52 Ancestors · Maternal · Prompts

#5 – John Alfred “Jack” Wilson

From left: Cecil, Jack, and Hugh (1905)
From left: Cecil, Jack, and Hugh (1905)

John Alfred Wilson was born March 25, 1905 in Pittsburg Township, Ontario in Frontenac County.  He was the fourth child and third son of John and Mary (Thompson) Wilson.  In 1911, Jack was aged 6 and living with his parents John (37) and Mary (38), his brothers Hugh (9), Cecil (8), Charles (4 – my grandpa), William (3), his sisters Marjorie (5), Theresa (1), and his grandmother Mary (Gibson) Wilson (74).  He is listed as Swedish because his grandfather, John Wilson, came to Canada from Sweden.

From left: Charles, Cecil, Marjorie, Theresa, Hugh, Jack (seated), and William (about 1915)
From left: Charles, Cecil, Marjorie, Theresa, Hugh, Jack (seated), and William (about 1915)

In 1921, Jack was 16 and living with his parents John (47) and Mary (49), his brothers Cecil (18), Charles (14), William (12), his sisters Marjorie (15), Theresa (11), and his grandmother Mary Wilson (84).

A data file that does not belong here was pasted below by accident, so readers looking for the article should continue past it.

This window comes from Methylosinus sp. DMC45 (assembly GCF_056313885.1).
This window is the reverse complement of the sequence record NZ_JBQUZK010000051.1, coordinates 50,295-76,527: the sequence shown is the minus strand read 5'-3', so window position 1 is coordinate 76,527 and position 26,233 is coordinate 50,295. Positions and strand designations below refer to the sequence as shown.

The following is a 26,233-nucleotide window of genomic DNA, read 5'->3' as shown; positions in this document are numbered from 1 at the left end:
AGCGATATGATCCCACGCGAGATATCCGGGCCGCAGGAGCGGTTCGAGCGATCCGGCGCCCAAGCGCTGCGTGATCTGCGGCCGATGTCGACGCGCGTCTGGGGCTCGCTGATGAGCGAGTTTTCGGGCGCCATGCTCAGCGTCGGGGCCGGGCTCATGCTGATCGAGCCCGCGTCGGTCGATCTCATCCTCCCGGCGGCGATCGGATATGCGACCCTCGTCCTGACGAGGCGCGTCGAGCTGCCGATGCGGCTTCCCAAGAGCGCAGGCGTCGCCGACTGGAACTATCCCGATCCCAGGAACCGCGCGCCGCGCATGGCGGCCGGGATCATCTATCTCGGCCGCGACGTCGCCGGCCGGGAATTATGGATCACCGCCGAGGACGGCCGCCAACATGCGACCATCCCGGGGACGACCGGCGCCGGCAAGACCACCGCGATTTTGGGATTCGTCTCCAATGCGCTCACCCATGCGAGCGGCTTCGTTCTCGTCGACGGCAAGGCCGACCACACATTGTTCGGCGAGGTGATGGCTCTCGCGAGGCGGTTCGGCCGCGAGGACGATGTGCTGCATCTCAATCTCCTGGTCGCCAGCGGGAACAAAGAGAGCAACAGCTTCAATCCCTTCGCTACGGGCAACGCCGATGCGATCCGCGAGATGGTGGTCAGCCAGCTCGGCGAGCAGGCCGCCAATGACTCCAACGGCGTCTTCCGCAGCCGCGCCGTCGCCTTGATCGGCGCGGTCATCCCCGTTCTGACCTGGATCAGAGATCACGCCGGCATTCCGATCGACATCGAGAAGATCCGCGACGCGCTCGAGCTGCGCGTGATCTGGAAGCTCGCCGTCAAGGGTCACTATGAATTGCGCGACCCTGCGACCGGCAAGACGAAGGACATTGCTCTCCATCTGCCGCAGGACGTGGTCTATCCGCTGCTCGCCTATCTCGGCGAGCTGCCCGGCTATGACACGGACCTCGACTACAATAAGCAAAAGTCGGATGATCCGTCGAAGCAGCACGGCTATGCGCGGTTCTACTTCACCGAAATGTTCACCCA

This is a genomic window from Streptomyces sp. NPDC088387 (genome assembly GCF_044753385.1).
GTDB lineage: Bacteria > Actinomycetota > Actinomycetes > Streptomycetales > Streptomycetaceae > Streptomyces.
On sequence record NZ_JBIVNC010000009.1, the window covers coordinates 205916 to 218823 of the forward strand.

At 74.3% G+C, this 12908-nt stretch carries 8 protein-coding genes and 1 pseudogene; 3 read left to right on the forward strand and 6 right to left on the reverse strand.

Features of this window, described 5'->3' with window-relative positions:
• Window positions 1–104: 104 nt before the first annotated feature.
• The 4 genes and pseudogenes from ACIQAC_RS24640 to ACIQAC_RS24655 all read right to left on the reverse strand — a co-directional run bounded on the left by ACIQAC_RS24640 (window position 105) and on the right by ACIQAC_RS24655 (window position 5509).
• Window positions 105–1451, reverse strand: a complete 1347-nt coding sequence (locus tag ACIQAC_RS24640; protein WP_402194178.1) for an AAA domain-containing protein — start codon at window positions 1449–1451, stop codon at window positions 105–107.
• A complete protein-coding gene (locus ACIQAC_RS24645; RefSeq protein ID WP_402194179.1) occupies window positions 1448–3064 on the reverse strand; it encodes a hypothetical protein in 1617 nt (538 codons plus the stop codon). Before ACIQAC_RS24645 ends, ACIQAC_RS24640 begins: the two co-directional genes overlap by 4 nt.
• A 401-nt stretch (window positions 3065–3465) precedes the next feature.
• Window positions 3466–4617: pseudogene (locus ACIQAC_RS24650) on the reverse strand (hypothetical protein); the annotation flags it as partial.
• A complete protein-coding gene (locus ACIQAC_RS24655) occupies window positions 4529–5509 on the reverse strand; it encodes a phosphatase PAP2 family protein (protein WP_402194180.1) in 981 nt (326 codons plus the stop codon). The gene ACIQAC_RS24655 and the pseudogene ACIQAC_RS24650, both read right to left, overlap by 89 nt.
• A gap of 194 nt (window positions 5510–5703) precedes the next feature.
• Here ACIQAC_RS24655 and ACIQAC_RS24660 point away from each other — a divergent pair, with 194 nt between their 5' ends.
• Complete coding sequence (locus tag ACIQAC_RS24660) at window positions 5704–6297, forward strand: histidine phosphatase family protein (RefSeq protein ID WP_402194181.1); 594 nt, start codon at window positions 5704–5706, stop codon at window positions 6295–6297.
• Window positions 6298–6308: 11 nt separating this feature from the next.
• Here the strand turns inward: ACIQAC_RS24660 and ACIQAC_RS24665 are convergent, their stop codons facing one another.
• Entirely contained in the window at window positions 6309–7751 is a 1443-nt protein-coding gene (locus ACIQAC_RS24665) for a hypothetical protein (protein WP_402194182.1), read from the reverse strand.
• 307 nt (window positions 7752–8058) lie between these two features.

At age 24, in April 1929, Jack passed through Detroit on his way to Dearborn to join his brother Hugh who was living on Park Street.  In the 1930 census, Hugh was rooming on Park Street and was a salesman at a creamery.  My grandfather Charles had arrived in 1928 and in 1930 was living on Columbia Street in Dearborn and was a truck driver at a creamery.  Jack, in the 1930 census, was employed as a crane operator at a foundry.  He was living with Fred and Mary Curtis on W. Lafayette in Detroit.

On September 2, 1930, Jack married Bessie Winnifred Eastwood (her mother’s maiden name was Curtis).  In the 1940 census taken on April 11th, Jack and Winnie were living on Military Street in Detroit and he was a crane operator at a brass factory.  According to this census, Jack had completed 8th grade while Winnie had completed 2 years of high school.  In 1935, they had been living in the same place.

Jack and Winnie's Wedding, September 2, 1930
Jack and Winnie’s Wedding, September 2, 1930

On April 29, 1940, Jack’s mother died at the farm in Pittsburg Township. On May 16, 1940, Winnie gave birth to a son in Detroit.  The family moved back to Canada soon after to run the farm.  On September 23, 1945, they had a daughter.  According to William J. Patterson’s Lilacs and Limestone: An Illustrated History of Pittsburgh Township, 1787-1987, Jack won Farmer of the Year in 1963 from the Frontenac Soil and Crop Improvement Association.  Jack died June 11, 1987 and Winnie died in February 2001.